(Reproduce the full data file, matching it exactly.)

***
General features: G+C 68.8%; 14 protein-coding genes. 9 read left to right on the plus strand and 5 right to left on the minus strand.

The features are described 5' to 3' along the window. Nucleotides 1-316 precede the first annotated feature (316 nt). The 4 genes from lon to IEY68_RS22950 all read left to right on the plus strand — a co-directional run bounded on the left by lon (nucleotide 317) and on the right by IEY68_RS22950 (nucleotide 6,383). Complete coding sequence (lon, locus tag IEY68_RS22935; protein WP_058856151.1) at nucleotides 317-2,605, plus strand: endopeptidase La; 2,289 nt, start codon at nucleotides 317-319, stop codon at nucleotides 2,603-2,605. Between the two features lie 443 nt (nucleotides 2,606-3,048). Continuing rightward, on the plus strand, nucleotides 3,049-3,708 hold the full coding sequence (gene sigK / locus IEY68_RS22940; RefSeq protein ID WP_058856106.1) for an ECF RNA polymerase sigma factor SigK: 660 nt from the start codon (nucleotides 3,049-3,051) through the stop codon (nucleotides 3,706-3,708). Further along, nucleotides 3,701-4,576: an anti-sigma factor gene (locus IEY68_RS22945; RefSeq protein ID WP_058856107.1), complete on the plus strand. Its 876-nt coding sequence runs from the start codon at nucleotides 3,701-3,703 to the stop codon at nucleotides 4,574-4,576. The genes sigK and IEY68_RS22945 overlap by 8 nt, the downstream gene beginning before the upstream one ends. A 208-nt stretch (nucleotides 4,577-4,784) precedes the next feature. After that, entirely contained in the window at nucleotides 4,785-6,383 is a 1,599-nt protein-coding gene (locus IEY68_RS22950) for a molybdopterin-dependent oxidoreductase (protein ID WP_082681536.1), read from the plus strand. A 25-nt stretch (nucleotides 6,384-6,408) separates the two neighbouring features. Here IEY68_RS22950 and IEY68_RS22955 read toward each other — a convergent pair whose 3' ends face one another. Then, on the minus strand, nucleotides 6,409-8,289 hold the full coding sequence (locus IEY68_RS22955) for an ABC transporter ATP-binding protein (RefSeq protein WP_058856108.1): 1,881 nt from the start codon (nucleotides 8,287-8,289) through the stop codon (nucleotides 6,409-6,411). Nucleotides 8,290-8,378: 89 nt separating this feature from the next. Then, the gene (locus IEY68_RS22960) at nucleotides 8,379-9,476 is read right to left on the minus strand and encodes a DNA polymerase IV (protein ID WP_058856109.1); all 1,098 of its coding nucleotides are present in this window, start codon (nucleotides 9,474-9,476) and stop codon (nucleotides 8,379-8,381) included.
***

General features: G+C 68.8%; 14 protein-coding genes. 9 read left to right on the plus strand and 5 right to left on the minus strand.

The features are described 5' to 3' along the window. Nucleotides 1-316 precede the first annotated feature (316 nt). The 4 genes from lon to IEY68_RS22950 all read left to right on the plus strand — a co-directional run bounded on the left by lon (nucleotide 317) and on the right by IEY68_RS22950 (nucleotide 6,383). Complete coding sequence (lon, locus tag IEY68_RS22935; protein WP_058856151.1) at nucleotides 317-2,605, plus strand: endopeptidase La; 2,289 nt, start codon at nucleotides 317-319, stop codon at nucleotides 2,603-2,605. Between the two features lie 443 nt (nucleotides 2,606-3,048). Continuing rightward, on the plus strand, nucleotides 3,049-3,708 hold the full coding sequence (gene sigK / locus IEY68_RS22940; RefSeq protein ID WP_058856106.1) for an ECF RNA polymerase sigma factor SigK: 660 nt from the start codon (nucleotides 3,049-3,051) through the stop codon (nucleotides 3,706-3,708). Further along, nucleotides 3,701-4,576: an anti-sigma factor gene (locus IEY68_RS22945; RefSeq protein ID WP_058856107.1), complete on the plus strand. Its 876-nt coding sequence runs from the start codon at nucleotides 3,701-3,703 to the stop codon at nucleotides 4,574-4,576. The genes sigK and IEY68_RS22945 overlap by 8 nt, the downstream gene beginning before the upstream one ends. A 208-nt stretch (nucleotides 4,577-4,784) precedes the next feature. After that, entirely contained in the window at nucleotides 4,785-6,383 is a 1,599-nt protein-coding gene (locus IEY68_RS22950) for a molybdopterin-dependent oxidoreductase (protein ID WP_082681536.1), read from the plus strand. A 25-nt stretch (nucleotides 6,384-6,408) separates the two neighbouring features. Here IEY68_RS22950 and IEY68_RS22955 read toward each other — a convergent pair whose 3' ends face one another. Then, on the minus strand, nucleotides 6,409-8,289 hold the full coding sequence (locus IEY68_RS22955) for an ABC transporter ATP-binding protein (RefSeq protein WP_058856108.1): 1,881 nt from the start codon (nucleotides 8,287-8,289) through the stop codon (nucleotides 6,409-6,411). Nucleotides 8,290-8,378: 89 nt separating this feature from the next. Then, the gene (locus IEY68_RS22960) at nucleotides 8,379-9,476 is read right to left on the minus strand and encodes a DNA polymerase IV (protein ID WP_058856109.1); all 1,098 of its coding nucleotides are present in this window, start codon (nucleotides 9,474-9,476) and stop codon (nucleotides 8,379-8,381) included.